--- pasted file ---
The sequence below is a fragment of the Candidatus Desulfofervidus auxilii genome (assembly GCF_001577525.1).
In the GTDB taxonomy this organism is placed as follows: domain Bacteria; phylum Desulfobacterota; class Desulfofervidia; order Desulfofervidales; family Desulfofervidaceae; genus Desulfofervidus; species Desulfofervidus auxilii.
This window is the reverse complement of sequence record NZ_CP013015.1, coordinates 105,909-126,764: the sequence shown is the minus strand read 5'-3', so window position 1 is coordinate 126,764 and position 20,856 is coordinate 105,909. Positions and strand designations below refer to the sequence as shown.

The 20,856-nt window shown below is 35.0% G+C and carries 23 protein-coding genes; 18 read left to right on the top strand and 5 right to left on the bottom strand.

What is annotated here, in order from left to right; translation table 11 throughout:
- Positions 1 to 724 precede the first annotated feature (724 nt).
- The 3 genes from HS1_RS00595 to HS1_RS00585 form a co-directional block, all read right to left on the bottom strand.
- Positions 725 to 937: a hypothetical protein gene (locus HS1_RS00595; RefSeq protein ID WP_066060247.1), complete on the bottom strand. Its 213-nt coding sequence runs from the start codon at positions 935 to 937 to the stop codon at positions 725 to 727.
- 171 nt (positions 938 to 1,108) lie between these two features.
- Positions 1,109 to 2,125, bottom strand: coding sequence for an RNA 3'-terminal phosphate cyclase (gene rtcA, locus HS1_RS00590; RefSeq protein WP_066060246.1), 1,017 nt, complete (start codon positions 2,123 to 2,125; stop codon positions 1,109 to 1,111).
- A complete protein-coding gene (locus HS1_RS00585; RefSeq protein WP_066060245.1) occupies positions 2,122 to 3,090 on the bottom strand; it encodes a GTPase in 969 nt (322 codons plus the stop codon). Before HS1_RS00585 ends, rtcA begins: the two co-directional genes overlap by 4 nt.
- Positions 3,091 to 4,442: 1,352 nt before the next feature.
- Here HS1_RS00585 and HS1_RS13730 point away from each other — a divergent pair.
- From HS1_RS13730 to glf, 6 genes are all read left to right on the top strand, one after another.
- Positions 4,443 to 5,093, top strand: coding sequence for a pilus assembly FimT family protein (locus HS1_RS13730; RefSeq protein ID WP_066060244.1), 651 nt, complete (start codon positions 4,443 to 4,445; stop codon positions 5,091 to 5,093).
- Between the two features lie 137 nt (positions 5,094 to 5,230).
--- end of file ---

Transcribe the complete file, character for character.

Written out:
The sequence below is a fragment of the Candidatus Desulfofervidus auxilii genome (assembly GCF_001577525.1).
In the GTDB taxonomy this organism is placed as follows: domain Bacteria; phylum Desulfobacterota; class Desulfofervidia; order Desulfofervidales; family Desulfofervidaceae; genus Desulfofervidus; species Desulfofervidus auxilii.
This window is the reverse complement of sequence record NZ_CP013015.1, coordinates 105,909-126,764: the sequence shown is the minus strand read 5'-3', so window position 1 is coordinate 126,764 and position 20,856 is coordinate 105,909. Positions and strand designations below refer to the sequence as shown.

The 20,856-nt window shown below is 35.0% G+C and carries 23 protein-coding genes; 18 read left to right on the top strand and 5 right to left on the bottom strand.

What is annotated here, in order from left to right; translation table 11 throughout:
- Positions 1 to 724 precede the first annotated feature (724 nt).
- The 3 genes from HS1_RS00595 to HS1_RS00585 form a co-directional block, all read right to left on the bottom strand.
- Positions 725 to 937: a hypothetical protein gene (locus HS1_RS00595; RefSeq protein ID WP_066060247.1), complete on the bottom strand. Its 213-nt coding sequence runs from the start codon at positions 935 to 937 to the stop codon at positions 725 to 727.
- 171 nt (positions 938 to 1,108) lie between these two features.
- Positions 1,109 to 2,125, bottom strand: coding sequence for an RNA 3'-terminal phosphate cyclase (gene rtcA, locus HS1_RS00590; RefSeq protein WP_066060246.1), 1,017 nt, complete (start codon positions 2,123 to 2,125; stop codon positions 1,109 to 1,111).
- A complete protein-coding gene (locus HS1_RS00585; RefSeq protein WP_066060245.1) occupies positions 2,122 to 3,090 on the bottom strand; it encodes a GTPase in 969 nt (322 codons plus the stop codon). Before HS1_RS00585 ends, rtcA begins: the two co-directional genes overlap by 4 nt.
- Positions 3,091 to 4,442: 1,352 nt before the next feature.
- Here HS1_RS00585 and HS1_RS13730 point away from each other — a divergent pair.
- From HS1_RS13730 to glf, 6 genes are all read left to right on the top strand, one after another.
- Positions 4,443 to 5,093, top strand: coding sequence for a pilus assembly FimT family protein (locus HS1_RS13730; RefSeq protein ID WP_066060244.1), 651 nt, complete (start codon positions 4,443 to 4,445; stop codon positions 5,091 to 5,093).
- Between the two features lie 137 nt (positions 5,094 to 5,230).